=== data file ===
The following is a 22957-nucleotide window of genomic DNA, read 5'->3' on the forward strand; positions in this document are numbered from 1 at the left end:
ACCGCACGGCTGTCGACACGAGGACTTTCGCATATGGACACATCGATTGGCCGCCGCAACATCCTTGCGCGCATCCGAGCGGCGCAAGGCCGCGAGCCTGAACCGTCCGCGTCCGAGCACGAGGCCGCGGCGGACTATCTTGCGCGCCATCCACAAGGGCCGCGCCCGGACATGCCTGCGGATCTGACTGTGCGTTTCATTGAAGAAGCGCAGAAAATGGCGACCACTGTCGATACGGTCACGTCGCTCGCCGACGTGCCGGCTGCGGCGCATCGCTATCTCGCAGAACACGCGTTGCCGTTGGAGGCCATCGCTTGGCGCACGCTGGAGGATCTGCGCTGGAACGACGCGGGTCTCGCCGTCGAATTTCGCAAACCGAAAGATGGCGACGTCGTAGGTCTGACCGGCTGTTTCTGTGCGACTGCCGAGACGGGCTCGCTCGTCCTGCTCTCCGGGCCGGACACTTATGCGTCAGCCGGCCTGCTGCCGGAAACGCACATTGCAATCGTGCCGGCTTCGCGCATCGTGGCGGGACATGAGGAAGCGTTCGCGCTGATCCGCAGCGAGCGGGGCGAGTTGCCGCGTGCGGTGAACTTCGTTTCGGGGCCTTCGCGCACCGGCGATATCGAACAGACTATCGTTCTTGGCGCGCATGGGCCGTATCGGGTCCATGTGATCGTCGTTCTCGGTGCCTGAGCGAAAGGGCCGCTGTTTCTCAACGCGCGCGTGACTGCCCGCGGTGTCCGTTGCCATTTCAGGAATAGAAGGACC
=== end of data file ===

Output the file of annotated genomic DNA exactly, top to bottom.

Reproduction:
The following is a 22957-nucleotide window of genomic DNA, read 5'->3' on the forward strand; positions in this document are numbered from 1 at the left end:
ACCGCACGGCTGTCGACACGAGGACTTTCGCATATGGACACATCGATTGGCCGCCGCAACATCCTTGCGCGCATCCGAGCGGCGCAAGGCCGCGAGCCTGAACCGTCCGCGTCCGAGCACGAGGCCGCGGCGGACTATCTTGCGCGCCATCCACAAGGGCCGCGCCCGGACATGCCTGCGGATCTGACTGTGCGTTTCATTGAAGAAGCGCAGAAAATGGCGACCACTGTCGATACGGTCACGTCGCTCGCCGACGTGCCGGCTGCGGCGCATCGCTATCTCGCAGAACACGCGTTGCCGTTGGAGGCCATCGCTTGGCGCACGCTGGAGGATCTGCGCTGGAACGACGCGGGTCTCGCCGTCGAATTTCGCAAACCGAAAGATGGCGACGTCGTAGGTCTGACCGGCTGTTTCTGTGCGACTGCCGAGACGGGCTCGCTCGTCCTGCTCTCCGGGCCGGACACTTATGCGTCAGCCGGCCTGCTGCCGGAAACGCACATTGCAATCGTGCCGGCTTCGCGCATCGTGGCGGGACATGAGGAAGCGTTCGCGCTGATCCGCAGCGAGCGGGGCGAGTTGCCGCGTGCGGTGAACTTCGTTTCGGGGCCTTCGCGCACCGGCGATATCGAACAGACTATCGTTCTTGGCGCGCATGGGCCGTATCGGGTCCATGTGATCGTCGTTCTCGGTGCCTGAGCGAAAGGGCCGCTGTTTCTCAACGCGCGCGTGACTGCCCGCGGTGTCCGTTGCCATTTCAGGAATAGAAGGACC